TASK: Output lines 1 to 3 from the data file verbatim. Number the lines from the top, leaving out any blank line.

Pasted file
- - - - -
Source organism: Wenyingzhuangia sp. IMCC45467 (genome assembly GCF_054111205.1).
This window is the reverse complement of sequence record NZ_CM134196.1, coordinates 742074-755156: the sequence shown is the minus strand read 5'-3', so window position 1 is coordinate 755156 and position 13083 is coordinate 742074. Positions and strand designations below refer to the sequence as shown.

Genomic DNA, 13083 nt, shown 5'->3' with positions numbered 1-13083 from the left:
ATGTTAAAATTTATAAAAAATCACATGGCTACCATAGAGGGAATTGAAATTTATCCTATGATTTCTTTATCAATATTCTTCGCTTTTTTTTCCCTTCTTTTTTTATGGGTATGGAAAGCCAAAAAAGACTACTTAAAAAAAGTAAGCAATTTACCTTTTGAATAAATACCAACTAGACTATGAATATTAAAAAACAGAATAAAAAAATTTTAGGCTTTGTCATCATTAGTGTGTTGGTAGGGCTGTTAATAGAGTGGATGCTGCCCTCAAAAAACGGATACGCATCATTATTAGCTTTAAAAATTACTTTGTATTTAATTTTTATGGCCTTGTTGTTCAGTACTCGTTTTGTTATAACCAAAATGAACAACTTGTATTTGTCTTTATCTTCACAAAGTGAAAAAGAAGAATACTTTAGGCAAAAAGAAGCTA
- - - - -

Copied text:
Source organism: Wenyingzhuangia sp. IMCC45467 (genome assembly GCF_054111205.1).
This window is the reverse complement of sequence record NZ_CM134196.1, coordinates 742074-755156: the sequence shown is the minus strand read 5'-3', so window position 1 is coordinate 755156 and position 13083 is coordinate 742074. Positions and strand designations below refer to the sequence as shown.

Genomic DNA, 13083 nt, shown 5'->3' with positions numbered 1-13083 from the left: